Insurance companies earn profits when they collect more money from premiums than they pay out in claims. Therefore, they must follow established criteria when assessing applicants so that they can determine the degree of claims risk the applicant poses.
The types of criteria used by health insurance companies include the applicant's age, height, weight, gender and overall health history. They also consider applicants' occupations and whether they use tobacco.
After the insurance agent completes the application, he sends it to an underwriter who evaluates the information to determine if the necessary criteria are met. The underwriter can accept, reject or assign a higher premium to account for an existing or previous medical condition.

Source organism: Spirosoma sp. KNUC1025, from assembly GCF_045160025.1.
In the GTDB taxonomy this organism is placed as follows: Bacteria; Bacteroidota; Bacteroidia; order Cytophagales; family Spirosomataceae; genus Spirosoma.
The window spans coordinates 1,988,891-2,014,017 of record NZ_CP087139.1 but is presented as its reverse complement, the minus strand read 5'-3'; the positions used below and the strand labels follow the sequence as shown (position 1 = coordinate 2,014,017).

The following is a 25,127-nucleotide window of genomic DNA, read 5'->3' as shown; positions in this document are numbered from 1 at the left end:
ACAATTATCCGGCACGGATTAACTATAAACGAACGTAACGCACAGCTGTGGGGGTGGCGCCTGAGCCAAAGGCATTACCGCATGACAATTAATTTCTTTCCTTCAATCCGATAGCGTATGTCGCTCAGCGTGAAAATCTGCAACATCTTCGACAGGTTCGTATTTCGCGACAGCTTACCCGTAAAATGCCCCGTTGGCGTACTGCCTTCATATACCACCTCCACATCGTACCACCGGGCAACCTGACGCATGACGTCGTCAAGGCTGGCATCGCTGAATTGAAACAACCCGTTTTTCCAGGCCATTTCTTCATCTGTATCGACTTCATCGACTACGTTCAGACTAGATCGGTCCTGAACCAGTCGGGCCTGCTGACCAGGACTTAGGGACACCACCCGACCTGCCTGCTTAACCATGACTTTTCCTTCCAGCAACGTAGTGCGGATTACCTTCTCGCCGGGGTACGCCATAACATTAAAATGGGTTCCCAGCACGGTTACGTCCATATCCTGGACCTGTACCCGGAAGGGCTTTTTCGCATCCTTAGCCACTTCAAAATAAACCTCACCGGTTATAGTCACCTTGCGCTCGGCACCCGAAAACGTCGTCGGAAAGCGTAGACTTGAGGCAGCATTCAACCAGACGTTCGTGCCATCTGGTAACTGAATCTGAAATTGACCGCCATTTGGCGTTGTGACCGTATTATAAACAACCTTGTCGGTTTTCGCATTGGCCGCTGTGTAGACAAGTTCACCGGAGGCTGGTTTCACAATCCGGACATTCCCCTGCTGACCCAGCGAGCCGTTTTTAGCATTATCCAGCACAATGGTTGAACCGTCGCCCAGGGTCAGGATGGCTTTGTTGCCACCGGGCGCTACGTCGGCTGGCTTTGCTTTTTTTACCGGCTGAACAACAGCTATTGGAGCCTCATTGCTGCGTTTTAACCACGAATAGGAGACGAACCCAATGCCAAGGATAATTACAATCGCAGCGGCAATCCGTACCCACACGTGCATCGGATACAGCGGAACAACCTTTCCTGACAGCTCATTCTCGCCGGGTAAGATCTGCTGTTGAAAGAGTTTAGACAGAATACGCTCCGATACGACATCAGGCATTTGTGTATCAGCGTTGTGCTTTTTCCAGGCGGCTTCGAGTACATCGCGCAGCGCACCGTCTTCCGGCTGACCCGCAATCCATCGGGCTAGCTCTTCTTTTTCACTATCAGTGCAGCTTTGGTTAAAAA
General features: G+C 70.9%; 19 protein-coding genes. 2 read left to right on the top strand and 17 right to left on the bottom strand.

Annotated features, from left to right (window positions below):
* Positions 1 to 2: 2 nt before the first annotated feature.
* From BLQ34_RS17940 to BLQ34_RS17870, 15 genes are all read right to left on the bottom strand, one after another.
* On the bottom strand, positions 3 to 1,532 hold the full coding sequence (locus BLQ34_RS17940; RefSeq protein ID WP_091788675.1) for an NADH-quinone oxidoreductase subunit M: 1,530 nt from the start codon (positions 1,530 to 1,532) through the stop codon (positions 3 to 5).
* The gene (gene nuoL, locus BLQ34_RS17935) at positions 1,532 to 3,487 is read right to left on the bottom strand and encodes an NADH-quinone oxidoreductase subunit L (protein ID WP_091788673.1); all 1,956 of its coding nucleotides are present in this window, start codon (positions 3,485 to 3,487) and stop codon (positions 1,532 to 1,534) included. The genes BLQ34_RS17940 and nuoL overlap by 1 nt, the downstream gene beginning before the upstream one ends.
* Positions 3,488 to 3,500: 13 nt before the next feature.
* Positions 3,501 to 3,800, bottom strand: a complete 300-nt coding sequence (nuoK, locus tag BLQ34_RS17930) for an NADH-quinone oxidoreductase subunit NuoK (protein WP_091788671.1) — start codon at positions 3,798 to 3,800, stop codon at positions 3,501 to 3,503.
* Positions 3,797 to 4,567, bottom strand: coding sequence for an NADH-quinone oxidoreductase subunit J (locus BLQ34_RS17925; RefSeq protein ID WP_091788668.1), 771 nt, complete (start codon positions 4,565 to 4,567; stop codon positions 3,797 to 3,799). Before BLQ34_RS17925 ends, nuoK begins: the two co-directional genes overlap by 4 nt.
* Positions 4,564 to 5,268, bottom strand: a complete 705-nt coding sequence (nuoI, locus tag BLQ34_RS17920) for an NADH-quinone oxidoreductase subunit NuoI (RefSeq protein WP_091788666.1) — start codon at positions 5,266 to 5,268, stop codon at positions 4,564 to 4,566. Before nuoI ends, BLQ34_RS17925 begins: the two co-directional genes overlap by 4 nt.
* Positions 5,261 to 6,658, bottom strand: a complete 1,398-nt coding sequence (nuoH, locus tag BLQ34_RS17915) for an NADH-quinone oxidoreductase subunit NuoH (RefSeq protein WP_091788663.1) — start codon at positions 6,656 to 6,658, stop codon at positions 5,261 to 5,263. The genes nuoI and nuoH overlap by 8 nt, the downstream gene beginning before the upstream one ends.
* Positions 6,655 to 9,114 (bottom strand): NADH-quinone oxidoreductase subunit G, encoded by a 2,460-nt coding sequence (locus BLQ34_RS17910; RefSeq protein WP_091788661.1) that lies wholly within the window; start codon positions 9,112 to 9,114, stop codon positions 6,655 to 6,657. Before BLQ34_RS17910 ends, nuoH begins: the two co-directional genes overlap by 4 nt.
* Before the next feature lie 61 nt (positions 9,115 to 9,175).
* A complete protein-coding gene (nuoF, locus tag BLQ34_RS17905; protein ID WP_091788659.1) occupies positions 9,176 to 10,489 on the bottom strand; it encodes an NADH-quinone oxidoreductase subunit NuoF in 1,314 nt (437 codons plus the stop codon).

Health insurance companies may rate criteria differently. One company may charge a higher premium based on a previous medical condition while another may not. Some companies are also more willing to accept preexisting conditions than others.
Insurance companies benefit from using selection criteria by minimizing the possibility of insuring unhealthy people. As a result, they pay out fewer claims, which can help keep the premiums for existing policyholders under control.
Anyone who has applied for health insurance in the individual market knows that insurance companies make use of selection criteria when assessing applicants. The applicants are typically required to answer a series of health-related questions and consent to having their medical records examined.